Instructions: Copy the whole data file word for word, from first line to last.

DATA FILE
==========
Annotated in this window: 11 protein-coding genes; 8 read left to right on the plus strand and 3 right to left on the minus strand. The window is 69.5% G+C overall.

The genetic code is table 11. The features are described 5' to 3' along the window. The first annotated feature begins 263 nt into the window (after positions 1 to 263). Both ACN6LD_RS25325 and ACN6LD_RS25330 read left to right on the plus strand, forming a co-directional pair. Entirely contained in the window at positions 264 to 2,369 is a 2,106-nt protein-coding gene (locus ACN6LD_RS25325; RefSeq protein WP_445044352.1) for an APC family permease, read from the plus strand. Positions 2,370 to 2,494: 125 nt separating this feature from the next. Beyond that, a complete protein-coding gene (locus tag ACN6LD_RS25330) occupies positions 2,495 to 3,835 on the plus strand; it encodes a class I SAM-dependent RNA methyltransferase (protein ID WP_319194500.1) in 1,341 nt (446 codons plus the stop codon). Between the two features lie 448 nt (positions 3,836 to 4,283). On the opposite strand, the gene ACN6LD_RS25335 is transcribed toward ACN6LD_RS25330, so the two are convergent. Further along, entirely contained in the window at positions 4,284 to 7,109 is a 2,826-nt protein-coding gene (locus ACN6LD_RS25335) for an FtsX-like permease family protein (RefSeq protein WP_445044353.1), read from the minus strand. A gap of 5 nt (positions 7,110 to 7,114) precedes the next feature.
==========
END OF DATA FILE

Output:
Annotated in this window: 11 protein-coding genes; 8 read left to right on the plus strand and 3 right to left on the minus strand. The window is 69.5% G+C overall.

The genetic code is table 11. The features are described 5' to 3' along the window. The first annotated feature begins 263 nt into the window (after positions 1 to 263). Both ACN6LD_RS25325 and ACN6LD_RS25330 read left to right on the plus strand, forming a co-directional pair. Entirely contained in the window at positions 264 to 2,369 is a 2,106-nt protein-coding gene (locus ACN6LD_RS25325; RefSeq protein WP_445044352.1) for an APC family permease, read from the plus strand. Positions 2,370 to 2,494: 125 nt separating this feature from the next. Beyond that, a complete protein-coding gene (locus tag ACN6LD_RS25330) occupies positions 2,495 to 3,835 on the plus strand; it encodes a class I SAM-dependent RNA methyltransferase (protein ID WP_319194500.1) in 1,341 nt (446 codons plus the stop codon). Between the two features lie 448 nt (positions 3,836 to 4,283). On the opposite strand, the gene ACN6LD_RS25335 is transcribed toward ACN6LD_RS25330, so the two are convergent. Further along, entirely contained in the window at positions 4,284 to 7,109 is a 2,826-nt protein-coding gene (locus ACN6LD_RS25335) for an FtsX-like permease family protein (RefSeq protein WP_445044353.1), read from the minus strand. A gap of 5 nt (positions 7,110 to 7,114) precedes the next feature.